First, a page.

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Posted: 12/28/2005 1:35:02 PM EDT
You never see folks show groups that actually hit a pre-determined point.

In the gun publications and on these pages people proudly display their ability to fire more than one round into a point on the target they weren't aiming at.

I know; just adjust the sights and all will be perfection. Why not adjust the sights and then show the tiny group actually impacting the aiming point.

Only predictable point of impact counts for squat in the real world. Like "Wow, I missed that deer with all five shots but they all struck the side of the hill real close together. Isn't that wonderful?".

Mild Bill

Happy New Year
Link Posted: 12/28/2005 3:04:18 PM EDT
From a personal standpoint, I use the same target to shoot multiple groups. I use the center as an aiming point and put the groups in the corners of the center. Also, if I shoot a group then take my sights 3 minutes up and 3 minutes left and my next group is there, I know the sights are moving as they should.

What you're seeing in the magazines is an advertisement of the shot repeatability of the firearm. You are confusing grouping with zeroing. Once I group it, then I zero it (if it groups).
Link Posted: 12/28/2005 4:08:34 PM EDT
[Last Edit: 12/28/2005 4:13:02 PM EDT by brentwal]
Sorry for the large targets.

Ok, this pic shows a clean target, the center were the lines meet is the aim point.


This target shows a very tight grouping, but as you can see it's not hitting at the aim point. For that too happen you would need to ZERO your rifle/optics. This is what gun mags do, they only care about grouping and not zero.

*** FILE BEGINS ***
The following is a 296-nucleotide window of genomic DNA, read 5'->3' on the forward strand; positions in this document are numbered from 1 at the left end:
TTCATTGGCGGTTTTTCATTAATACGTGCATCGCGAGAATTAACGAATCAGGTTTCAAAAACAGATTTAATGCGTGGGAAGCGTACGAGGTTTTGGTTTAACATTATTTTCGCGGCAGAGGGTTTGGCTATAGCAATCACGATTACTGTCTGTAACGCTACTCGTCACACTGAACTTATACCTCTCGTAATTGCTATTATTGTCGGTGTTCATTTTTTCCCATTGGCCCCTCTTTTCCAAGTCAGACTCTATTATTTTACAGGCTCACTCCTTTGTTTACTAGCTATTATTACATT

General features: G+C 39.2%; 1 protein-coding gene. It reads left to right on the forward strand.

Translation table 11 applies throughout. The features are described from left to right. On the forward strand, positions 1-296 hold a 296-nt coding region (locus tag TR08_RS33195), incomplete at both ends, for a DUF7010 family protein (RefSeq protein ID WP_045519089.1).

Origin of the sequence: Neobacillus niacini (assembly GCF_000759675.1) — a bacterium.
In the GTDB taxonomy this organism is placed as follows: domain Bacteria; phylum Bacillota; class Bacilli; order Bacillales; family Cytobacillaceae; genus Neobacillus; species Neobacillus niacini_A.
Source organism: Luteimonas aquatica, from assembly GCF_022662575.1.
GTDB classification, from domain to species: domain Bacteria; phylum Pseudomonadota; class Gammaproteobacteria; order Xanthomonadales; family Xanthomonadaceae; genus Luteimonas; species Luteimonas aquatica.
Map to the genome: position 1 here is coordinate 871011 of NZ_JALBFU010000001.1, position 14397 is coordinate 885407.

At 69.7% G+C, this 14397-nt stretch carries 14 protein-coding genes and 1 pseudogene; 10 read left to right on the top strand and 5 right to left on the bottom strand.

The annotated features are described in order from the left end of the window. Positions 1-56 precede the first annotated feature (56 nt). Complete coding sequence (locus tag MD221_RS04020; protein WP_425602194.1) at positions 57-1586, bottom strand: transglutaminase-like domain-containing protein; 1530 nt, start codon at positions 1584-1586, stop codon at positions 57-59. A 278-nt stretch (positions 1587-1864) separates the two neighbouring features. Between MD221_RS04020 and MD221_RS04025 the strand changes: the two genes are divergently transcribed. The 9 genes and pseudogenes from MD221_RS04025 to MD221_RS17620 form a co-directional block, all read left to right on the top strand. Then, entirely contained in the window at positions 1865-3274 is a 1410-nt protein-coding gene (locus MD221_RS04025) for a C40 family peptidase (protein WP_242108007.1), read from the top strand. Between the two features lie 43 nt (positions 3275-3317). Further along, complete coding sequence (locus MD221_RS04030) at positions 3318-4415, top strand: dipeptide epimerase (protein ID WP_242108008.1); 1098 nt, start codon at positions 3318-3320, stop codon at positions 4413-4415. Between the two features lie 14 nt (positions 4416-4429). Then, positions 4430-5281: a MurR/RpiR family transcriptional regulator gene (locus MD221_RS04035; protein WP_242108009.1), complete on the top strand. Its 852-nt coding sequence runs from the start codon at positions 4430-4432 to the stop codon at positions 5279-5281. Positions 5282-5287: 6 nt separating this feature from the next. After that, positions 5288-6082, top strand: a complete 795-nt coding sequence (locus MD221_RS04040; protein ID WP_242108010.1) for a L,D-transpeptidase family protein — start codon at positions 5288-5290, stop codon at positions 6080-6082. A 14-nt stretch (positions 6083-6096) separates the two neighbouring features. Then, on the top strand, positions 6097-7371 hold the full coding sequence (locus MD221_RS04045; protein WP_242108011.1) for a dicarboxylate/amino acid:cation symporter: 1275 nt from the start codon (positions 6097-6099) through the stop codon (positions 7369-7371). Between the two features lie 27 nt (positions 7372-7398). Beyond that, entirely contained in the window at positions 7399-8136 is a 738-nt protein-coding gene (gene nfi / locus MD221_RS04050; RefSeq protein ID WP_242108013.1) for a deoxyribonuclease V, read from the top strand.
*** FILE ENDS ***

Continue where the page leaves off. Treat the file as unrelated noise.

This shows a rifle thats not grouping well, some form of interference (stock making contact on the barrel....) or the rifle is inherently inaccurate (bad rifling or barrel).
Link Posted: 12/28/2005 5:54:45 PM EDT
^^ That last one looks like my AK at 100 yards.
Link Posted: 12/28/2005 6:01:04 PM EDT
I should edit it too say "This shows a rifle thats not grouping well, some form of interference (stock making contact on the barrel....), the rifle is inherently inaccurate (bad rifling or barrel) or this should be considered normal for AKs and Ruger Mini-14s."
Link Posted: 12/28/2005 6:21:43 PM EDT
Link Posted: 12/28/2005 6:21:59 PM EDT
Link Posted: 12/29/2005 2:12:42 PM EDT

Originally Posted By brentwal:
Sorry for the large targets.

Ok, this pic shows a clean target, the center were the lines meet is the aim point.
img.photobucket.com/albums/v491/brentwal/aimpoint.png

This target shows a very tight grouping, but as you can see it's not hitting at the aim point. For that too happen you would need to ZERO your rifle/optics. This is what gun mags do, they only care about grouping and not zero.
img.photobucket.com/albums/v491/brentwal/tight3rnd.png

This shows a rifle thats not grouping well, some form of interference (stock making contact on the barrel....) or the rifle is inherently inaccurate (bad rifling or barrel).
img.photobucket.com/albums/v491/brentwal/wild.png



All three targets have something in common. No holes in center. The third target actually had a shot that came the closest. The second target did have least radial dispersion but if all a you have to do is zero, how about zeroing the thing and showing it can group and stradle what you're aiming at.

Look, I'm just an advanced plinker here.
I do shoot some groups but the satisfaction is hitting real small things as far away as I can. Bullets all going in the same place ain't squat if that place isn't what I'm trying to hit.

If you're going to show me a dime sized group, let's see the holes in the dime or it doesn't count.

Happy New Year,
MIld Bill
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